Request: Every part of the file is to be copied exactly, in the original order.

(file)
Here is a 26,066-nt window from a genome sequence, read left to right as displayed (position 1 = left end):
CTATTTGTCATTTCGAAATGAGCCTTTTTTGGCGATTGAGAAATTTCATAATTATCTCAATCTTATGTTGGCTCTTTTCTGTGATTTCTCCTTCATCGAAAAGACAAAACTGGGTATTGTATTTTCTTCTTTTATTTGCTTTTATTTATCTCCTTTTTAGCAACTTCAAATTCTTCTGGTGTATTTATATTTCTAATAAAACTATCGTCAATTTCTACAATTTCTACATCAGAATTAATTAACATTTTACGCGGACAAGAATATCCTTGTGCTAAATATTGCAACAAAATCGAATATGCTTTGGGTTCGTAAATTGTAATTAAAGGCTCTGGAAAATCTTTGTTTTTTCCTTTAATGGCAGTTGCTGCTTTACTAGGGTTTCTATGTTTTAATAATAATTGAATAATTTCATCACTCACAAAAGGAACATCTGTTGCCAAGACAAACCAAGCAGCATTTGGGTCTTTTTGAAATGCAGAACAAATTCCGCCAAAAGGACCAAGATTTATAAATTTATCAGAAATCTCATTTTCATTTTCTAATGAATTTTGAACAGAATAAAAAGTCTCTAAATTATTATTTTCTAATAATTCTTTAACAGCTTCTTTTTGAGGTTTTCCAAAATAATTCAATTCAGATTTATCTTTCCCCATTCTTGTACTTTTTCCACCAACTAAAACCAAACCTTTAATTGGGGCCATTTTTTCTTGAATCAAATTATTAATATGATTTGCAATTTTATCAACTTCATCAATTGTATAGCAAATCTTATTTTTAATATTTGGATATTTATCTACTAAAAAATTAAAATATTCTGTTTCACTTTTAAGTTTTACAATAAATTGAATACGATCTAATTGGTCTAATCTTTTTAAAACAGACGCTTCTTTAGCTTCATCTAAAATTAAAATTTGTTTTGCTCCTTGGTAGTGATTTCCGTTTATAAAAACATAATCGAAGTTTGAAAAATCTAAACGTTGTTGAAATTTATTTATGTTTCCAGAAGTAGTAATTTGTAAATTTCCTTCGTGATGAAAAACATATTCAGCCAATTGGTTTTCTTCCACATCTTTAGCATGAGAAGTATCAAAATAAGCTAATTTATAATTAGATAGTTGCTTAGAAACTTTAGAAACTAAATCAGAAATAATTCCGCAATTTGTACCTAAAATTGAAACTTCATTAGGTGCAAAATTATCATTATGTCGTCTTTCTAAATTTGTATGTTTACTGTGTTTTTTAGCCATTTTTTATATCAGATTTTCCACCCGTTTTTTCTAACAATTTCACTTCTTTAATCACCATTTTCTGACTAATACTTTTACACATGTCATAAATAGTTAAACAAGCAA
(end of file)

Here is a 26,066-nt window from a genome sequence, read left to right as displayed (position 1 = left end):
CTATTTGTCATTTCGAAATGAGCCTTTTTTGGCGATTGAGAAATTTCATAATTATCTCAATCTTATGTTGGCTCTTTTCTGTGATTTCTCCTTCATCGAAAAGACAAAACTGGGTATTGTATTTTCTTCTTTTATTTGCTTTTATTTATCTCCTTTTTAGCAACTTCAAATTCTTCTGGTGTATTTATATTTCTAATAAAACTATCGTCAATTTCTACAATTTCTACATCAGAATTAATTAACATTTTACGCGGACAAGAATATCCTTGTGCTAAATATTGCAACAAAATCGAATATGCTTTGGGTTCGTAAATTGTAATTAAAGGCTCTGGAAAATCTTTGTTTTTTCCTTTAATGGCAGTTGCTGCTTTACTAGGGTTTCTATGTTTTAATAATAATTGAATAATTTCATCACTCACAAAAGGAACATCTGTTGCCAAGACAAACCAAGCAGCATTTGGGTCTTTTTGAAATGCAGAACAAATTCCGCCAAAAGGACCAAGATTTATAAATTTATCAGAAATCTCATTTTCATTTTCTAATGAATTTTGAACAGAATAAAAAGTCTCTAAATTATTATTTTCTAATAATTCTTTAACAGCTTCTTTTTGAGGTTTTCCAAAATAATTCAATTCAGATTTATCTTTCCCCATTCTTGTACTTTTTCCACCAACTAAAACCAAACCTTTAATTGGGGCCATTTTTTCTTGAATCAAATTATTAATATGATTTGCAATTTTATCAACTTCATCAATTGTATAGCAAATCTTATTTTTAATATTTGGATATTTATCTACTAAAAAATTAAAATATTCTGTTTCACTTTTAAGTTTTACAATAAATTGAATACGATCTAATTGGTCTAATCTTTTTAAAACAGACGCTTCTTTAGCTTCATCTAAAATTAAAATTTGTTTTGCTCCTTGGTAGTGATTTCCGTTTATAAAAACATAATCGAAGTTTGAAAAATCTAAACGTTGTTGAAATTTATTTATGTTTCCAGAAGTAGTAATTTGTAAATTTCCTTCGTGATGAAAAACATATTCAGCCAATTGGTTTTCTTCCACATCTTTAGCATGAGAAGTATCAAAATAAGCTAATTTATAATTAGATAGTTGCTTAGAAACTTTAGAAACTAAATCAGAAATAATTCCGCAATTTGTACCTAAAATTGAAACTTCATTAGGTGCAAAATTATCATTATGTCGTCTTTCTAAATTTGTATGTTTACTGTGTTTTTTAGCCATTTTTTATATCAGATTTTCCACCCGTTTTTTCTAACAATTTCACTTCTTTAATCACCATTTTCTGACTAATACTTTTACACATGTCATAAATAGTTAAACAAGCAA